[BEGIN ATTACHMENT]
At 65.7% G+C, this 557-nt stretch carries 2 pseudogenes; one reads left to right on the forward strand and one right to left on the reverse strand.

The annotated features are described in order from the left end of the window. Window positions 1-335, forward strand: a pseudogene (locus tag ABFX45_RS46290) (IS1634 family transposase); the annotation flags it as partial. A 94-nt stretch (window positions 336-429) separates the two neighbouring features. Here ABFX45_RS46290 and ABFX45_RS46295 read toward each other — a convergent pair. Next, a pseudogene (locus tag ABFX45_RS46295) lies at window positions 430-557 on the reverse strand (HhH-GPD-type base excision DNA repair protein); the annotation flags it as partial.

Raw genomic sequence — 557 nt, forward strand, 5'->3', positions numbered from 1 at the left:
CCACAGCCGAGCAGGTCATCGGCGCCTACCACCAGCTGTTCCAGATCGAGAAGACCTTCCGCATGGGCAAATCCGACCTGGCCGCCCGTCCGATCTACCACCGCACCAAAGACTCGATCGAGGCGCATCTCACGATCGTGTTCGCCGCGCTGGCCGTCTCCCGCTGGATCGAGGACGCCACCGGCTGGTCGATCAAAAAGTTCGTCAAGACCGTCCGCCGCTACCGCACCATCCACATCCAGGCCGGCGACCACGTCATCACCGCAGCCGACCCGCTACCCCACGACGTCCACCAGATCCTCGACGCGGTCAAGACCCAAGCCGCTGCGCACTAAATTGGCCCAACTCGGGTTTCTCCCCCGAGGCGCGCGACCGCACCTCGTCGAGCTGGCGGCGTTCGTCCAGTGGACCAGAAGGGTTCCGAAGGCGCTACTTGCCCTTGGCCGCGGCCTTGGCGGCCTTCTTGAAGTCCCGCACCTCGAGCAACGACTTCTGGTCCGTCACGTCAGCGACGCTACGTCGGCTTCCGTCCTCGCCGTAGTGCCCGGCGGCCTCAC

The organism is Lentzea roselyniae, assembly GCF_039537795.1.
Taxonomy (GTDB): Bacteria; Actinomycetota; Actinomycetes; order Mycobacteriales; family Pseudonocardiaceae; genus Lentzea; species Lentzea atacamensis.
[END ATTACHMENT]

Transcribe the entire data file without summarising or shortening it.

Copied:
At 65.7% G+C, this 557-nt stretch carries 2 pseudogenes; one reads left to right on the forward strand and one right to left on the reverse strand.

The annotated features are described in order from the left end of the window. Window positions 1-335, forward strand: a pseudogene (locus tag ABFX45_RS46290) (IS1634 family transposase); the annotation flags it as partial. A 94-nt stretch (window positions 336-429) separates the two neighbouring features. Here ABFX45_RS46290 and ABFX45_RS46295 read toward each other — a convergent pair. Next, a pseudogene (locus tag ABFX45_RS46295) lies at window positions 430-557 on the reverse strand (HhH-GPD-type base excision DNA repair protein); the annotation flags it as partial.

Raw genomic sequence — 557 nt, forward strand, 5'->3', positions numbered from 1 at the left:
CCACAGCCGAGCAGGTCATCGGCGCCTACCACCAGCTGTTCCAGATCGAGAAGACCTTCCGCATGGGCAAATCCGACCTGGCCGCCCGTCCGATCTACCACCGCACCAAAGACTCGATCGAGGCGCATCTCACGATCGTGTTCGCCGCGCTGGCCGTCTCCCGCTGGATCGAGGACGCCACCGGCTGGTCGATCAAAAAGTTCGTCAAGACCGTCCGCCGCTACCGCACCATCCACATCCAGGCCGGCGACCACGTCATCACCGCAGCCGACCCGCTACCCCACGACGTCCACCAGATCCTCGACGCGGTCAAGACCCAAGCCGCTGCGCACTAAATTGGCCCAACTCGGGTTTCTCCCCCGAGGCGCGCGACCGCACCTCGTCGAGCTGGCGGCGTTCGTCCAGTGGACCAGAAGGGTTCCGAAGGCGCTACTTGCCCTTGGCCGCGGCCTTGGCGGCCTTCTTGAAGTCCCGCACCTCGAGCAACGACTTCTGGTCCGTCACGTCAGCGACGCTACGTCGGCTTCCGTCCTCGCCGTAGTGCCCGGCGGCCTCAC

The organism is Lentzea roselyniae, assembly GCF_039537795.1.
Taxonomy (GTDB): Bacteria; Actinomycetota; Actinomycetes; order Mycobacteriales; family Pseudonocardiaceae; genus Lentzea; species Lentzea atacamensis.